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  • What the Senses Cannot ‘SAY’.Jonathan Brink Morgan - forthcoming - Philosophical Quarterly.
    Some have claimed that there are laws of appearance, i.e. in principle constraints on which types of sensory experiences are possible. Within a representationalist framework, these laws amount to restrictions on what a given experience can represent. I offer an in-depth defence of one such law and explain why prevalent externalist varieties of representationalism have trouble accommodating it. In light of this, I propose a variety of representationalism on which the spatial content of experience is determined by intrinsic features of (...)
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  • VI—Gist!Tim Bayne - 2016 - Proceedings of the Aristotelian Society 116 (2):107-126.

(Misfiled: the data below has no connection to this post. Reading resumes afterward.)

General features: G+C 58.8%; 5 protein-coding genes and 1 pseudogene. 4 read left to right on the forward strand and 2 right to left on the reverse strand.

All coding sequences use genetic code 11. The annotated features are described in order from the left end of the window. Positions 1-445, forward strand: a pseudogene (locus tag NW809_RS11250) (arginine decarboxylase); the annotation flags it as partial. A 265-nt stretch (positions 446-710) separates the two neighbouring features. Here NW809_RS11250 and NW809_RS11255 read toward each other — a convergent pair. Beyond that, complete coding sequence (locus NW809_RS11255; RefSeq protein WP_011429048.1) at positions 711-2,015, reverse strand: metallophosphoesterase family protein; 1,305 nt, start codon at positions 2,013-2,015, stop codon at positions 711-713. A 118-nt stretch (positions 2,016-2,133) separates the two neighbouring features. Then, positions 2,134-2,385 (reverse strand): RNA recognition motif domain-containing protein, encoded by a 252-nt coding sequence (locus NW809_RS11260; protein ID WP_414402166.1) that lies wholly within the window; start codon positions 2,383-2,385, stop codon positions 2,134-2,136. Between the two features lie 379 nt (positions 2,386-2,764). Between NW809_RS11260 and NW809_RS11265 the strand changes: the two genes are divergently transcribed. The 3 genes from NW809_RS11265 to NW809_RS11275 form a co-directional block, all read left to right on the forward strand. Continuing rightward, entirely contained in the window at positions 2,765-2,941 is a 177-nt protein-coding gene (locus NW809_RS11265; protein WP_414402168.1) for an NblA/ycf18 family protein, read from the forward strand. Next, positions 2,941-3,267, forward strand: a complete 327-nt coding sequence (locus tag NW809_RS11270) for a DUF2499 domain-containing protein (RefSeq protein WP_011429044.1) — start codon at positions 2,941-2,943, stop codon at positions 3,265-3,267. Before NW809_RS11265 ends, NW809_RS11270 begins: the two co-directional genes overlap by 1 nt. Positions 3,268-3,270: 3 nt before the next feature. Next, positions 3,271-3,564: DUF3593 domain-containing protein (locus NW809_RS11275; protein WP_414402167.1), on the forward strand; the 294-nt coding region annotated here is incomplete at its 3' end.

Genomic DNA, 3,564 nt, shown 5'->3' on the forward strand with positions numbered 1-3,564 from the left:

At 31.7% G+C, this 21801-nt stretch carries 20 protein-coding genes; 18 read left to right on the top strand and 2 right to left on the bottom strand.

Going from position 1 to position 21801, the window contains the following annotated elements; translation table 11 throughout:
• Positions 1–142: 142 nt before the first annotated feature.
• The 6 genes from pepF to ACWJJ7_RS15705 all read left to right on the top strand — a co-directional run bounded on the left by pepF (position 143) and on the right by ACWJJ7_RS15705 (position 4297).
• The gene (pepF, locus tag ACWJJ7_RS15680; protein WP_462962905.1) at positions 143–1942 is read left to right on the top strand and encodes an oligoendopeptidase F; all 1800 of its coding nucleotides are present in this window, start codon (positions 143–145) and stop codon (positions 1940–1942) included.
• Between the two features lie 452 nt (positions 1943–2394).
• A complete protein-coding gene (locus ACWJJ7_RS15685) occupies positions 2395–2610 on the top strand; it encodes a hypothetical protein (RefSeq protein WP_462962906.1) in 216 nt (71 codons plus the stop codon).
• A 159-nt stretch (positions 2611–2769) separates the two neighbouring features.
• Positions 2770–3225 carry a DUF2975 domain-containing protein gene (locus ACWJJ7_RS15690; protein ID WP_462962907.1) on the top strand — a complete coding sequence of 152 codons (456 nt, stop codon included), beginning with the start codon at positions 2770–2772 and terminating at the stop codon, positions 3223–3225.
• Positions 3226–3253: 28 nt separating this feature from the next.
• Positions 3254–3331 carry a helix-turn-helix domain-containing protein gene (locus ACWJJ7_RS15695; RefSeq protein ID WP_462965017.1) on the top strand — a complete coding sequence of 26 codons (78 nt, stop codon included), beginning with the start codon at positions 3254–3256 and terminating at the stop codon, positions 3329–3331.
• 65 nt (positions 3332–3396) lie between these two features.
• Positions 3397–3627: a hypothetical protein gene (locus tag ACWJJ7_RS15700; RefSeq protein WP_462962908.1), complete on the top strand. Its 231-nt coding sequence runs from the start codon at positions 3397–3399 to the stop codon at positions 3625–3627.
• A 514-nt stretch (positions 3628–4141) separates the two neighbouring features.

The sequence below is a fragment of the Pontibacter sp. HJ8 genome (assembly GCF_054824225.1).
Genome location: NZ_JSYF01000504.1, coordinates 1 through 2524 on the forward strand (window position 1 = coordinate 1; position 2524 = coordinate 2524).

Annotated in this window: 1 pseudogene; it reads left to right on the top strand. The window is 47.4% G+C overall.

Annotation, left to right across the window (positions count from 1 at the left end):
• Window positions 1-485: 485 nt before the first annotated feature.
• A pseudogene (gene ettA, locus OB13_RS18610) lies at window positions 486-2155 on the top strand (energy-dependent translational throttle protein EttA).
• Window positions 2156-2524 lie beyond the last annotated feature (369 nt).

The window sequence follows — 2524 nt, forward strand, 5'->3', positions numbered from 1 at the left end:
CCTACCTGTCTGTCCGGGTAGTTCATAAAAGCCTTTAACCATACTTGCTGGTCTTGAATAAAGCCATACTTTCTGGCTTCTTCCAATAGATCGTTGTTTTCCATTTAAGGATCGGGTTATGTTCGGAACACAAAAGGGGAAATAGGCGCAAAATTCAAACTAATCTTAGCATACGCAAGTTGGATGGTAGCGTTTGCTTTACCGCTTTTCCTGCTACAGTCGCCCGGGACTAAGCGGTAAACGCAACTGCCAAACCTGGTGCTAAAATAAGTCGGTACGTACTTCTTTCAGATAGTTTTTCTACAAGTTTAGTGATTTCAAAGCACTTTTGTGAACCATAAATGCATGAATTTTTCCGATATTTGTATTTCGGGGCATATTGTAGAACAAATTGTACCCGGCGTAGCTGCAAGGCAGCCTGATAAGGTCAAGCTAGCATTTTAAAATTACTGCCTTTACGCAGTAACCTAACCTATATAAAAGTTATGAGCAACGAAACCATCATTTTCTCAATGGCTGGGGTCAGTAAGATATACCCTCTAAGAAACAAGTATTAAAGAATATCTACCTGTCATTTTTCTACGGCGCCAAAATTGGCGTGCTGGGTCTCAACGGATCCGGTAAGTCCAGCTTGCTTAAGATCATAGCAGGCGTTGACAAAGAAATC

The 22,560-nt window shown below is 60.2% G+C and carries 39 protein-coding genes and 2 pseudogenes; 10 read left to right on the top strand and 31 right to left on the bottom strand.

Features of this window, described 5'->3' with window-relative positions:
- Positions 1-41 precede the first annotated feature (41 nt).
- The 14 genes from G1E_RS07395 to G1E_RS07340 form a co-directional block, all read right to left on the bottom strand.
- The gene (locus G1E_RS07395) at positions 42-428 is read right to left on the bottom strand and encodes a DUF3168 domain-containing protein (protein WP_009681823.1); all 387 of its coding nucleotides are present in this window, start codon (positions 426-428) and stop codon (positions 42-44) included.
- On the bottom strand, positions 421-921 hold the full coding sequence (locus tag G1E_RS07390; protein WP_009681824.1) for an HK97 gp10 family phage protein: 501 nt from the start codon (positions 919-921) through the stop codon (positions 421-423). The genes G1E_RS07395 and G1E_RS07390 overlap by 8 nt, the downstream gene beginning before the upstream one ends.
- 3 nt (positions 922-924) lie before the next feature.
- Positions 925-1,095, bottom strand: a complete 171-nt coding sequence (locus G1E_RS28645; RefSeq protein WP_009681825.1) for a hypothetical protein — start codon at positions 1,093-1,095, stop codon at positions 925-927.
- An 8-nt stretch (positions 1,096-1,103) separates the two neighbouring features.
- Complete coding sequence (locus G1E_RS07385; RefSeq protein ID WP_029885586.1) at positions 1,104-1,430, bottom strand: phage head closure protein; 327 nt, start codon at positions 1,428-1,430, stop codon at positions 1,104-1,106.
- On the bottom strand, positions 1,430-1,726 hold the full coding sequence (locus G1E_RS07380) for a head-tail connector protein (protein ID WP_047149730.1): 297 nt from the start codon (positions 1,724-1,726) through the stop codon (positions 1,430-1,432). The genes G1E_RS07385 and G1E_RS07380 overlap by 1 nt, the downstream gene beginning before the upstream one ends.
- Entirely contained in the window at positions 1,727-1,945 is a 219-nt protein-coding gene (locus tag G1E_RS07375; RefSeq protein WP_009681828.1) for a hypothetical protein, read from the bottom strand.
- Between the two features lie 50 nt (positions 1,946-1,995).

A central debate in the philosophy of perception concerns the range of properties that can be represented in perceptual experience. Are the contents of perceptual experience restricted to ‘low-level’ properties such as location, shape and texture, or can ‘high-level’ properties such as being a tomato, being a pine tree or being a watch also be represented in perceptual experience? This paper explores the bearing of gist perception on the admissible contents debate, arguing that it provides qualified support for the claim (...)
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  • Hearing chimeras.Elvira Di Bona - 2022 - Synthese 200 (3):1-20.
    I argue that chimericity is a property that we typically experience when listening to multi-instrumental music. It is the property of hearing as a unified whole a melody or a harmony that does not belong to any single sound source but instead consists of the assembling of melodic or harmonic fragments coming from different sources. Chimericity is not reducible to the low-level audible properties of pitch and loudness; it is cognized at the perceptual level thanks to the auditory mechanism of (...)
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  • Why Frege Cases Do Involve Cognitive Phenomenology but Only Indirectly.Alberto Voltolini - 2016 - Philosophical Explorations 19 (2):205-221.